Book Review of Chains by Laurie Halse Anderson
The college students I teach as well as readers of this blog know that I’m a big fan of Laurie Halse Anderson, a children’s writer whose versatility and range continue to amaze me. I’ve interviewed Laurie in this space and met her at Society of Children’s
Book Writers and Illustrators (SCBWI) events. She does it all: picture books, middle grade, and YA . . . and she keeps it interesting by writing in lots of genres, from impeccably researched historical fiction (like Fever, Laurie’s first historical novel) to lighthearted teen novels (like Prom, set in Northeast Philly) to gritty realism for older readers (like Speak and Wintergirls).
I just finished her first novel in the Seeds of America series by Atheneum Books for Young Readers which is slated for children 10 years old and up. I guess that includes me. The novel came out almost exactly three years ago in 2008. I wonder what took me so long to read it. It centers on the life of 13-year-old slave Isabel who is both motherless and fatherless and finds herself with responsibility for her younger epileptic sister when the girls are sold to the cruel Locktons, a wealthy New York City couple who are anything but sympathetic to the Patriot cause. Isabel quickly meets Curzon, a slave with connections to the Patriots, who soon has her acting as a spy on her new owners.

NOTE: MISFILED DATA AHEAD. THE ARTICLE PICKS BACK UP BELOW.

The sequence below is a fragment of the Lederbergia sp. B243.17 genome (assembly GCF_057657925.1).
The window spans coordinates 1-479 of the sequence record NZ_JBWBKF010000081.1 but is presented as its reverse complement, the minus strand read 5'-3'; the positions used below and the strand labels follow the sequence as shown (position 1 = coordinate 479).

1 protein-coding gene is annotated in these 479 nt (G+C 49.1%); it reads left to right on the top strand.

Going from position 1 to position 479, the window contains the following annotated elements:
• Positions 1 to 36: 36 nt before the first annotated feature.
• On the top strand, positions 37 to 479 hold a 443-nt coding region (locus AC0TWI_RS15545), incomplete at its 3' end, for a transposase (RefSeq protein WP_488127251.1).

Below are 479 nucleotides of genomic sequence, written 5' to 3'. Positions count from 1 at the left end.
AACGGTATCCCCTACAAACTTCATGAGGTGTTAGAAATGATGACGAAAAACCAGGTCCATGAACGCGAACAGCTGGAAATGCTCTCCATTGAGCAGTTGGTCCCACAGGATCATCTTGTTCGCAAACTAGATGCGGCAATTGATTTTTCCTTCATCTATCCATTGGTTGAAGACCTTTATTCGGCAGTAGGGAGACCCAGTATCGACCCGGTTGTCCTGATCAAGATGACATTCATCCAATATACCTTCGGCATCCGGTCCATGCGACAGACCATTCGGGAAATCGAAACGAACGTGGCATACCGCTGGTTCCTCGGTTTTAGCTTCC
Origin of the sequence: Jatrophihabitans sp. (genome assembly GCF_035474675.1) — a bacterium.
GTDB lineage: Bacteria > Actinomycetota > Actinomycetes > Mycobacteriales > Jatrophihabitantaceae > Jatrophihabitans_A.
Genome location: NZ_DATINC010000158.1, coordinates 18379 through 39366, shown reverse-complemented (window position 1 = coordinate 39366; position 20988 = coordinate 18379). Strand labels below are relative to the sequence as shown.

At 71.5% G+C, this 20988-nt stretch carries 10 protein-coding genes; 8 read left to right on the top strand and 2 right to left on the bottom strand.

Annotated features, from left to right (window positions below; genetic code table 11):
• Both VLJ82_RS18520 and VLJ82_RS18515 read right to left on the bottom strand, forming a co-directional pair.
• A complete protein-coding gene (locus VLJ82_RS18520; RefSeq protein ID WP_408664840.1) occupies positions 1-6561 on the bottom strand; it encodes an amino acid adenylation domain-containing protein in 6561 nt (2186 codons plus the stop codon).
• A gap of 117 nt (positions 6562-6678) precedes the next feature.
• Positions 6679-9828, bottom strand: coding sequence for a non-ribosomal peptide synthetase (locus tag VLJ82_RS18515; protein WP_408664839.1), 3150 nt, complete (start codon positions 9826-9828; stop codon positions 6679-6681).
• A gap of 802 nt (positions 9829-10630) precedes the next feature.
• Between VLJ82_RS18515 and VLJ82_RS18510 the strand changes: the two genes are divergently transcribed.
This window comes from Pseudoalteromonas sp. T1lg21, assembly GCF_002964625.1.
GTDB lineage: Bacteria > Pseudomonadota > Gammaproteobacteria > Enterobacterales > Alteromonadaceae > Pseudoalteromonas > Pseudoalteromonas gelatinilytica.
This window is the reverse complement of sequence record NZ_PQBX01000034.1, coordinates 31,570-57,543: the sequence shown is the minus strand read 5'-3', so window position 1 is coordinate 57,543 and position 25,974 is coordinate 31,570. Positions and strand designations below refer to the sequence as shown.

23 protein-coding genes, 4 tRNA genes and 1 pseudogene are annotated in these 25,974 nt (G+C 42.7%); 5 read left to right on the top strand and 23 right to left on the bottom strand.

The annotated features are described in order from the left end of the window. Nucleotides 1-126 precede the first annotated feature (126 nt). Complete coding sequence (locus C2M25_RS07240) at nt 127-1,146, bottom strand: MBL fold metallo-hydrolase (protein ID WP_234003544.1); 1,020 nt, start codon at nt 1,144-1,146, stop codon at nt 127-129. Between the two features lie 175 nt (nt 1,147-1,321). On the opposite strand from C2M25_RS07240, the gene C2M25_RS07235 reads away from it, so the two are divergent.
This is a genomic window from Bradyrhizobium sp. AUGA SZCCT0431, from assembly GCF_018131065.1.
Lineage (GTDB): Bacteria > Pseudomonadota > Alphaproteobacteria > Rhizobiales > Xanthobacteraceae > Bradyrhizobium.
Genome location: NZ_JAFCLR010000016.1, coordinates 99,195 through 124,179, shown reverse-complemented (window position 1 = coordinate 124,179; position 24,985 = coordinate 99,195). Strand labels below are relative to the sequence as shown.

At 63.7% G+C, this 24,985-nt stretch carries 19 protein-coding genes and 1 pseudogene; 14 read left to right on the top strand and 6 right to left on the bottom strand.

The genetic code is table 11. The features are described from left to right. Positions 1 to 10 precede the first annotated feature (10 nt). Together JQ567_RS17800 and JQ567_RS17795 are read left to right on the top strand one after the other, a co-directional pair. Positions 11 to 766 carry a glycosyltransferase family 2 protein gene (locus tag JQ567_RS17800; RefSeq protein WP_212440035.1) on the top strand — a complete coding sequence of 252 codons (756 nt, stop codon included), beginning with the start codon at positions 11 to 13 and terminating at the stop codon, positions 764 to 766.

Read the first paragraph for a terrific example of a fine beginning:
“The best time to talk to ghosts is just before the sun comes up. That’s when they can hear us true, Momma said. That’s when ghosts can answer us.”
Isabel’s travails are nothing short of searing, yet she manages to keep her wits despite the “buzzing bees” of her melancholy. When her sister Ruth is sold – an unthinkable separation for Isabel – she is pushed onward in her quest for freedom, not the freedom so yearned for by the Revolutionaries but the freedom from slavery that will allow her reunion with her sister.
For an 18th century American slave, “freedom” is a loaded word – especially to a young girl who has been branded, both literally and figuratively, by her life experience. Anderson’s tight prose speeds along, her meticulous research evident in every page of this novel, a National Book Award Finalist. The life of a kitchen slave in a wealthy household during the 18th century is riveting, as is the street life of New York as the Revolution sweeps through the city. The historical issues are not simplified here, nor are the characters black and white. And the language is beautiful. The second book in the series, Forge, is next on my list. This 2010 novel is told from the point of view of Isabel’s friend, 15-year-old male African American Curzon, an interesting twist to the dual narrative I wrote about in my last blog. Somehow I’m sure this switch in narration will work!
To visit Laurie’s blog, go to http://madwomanintheforest.com/historical-chains/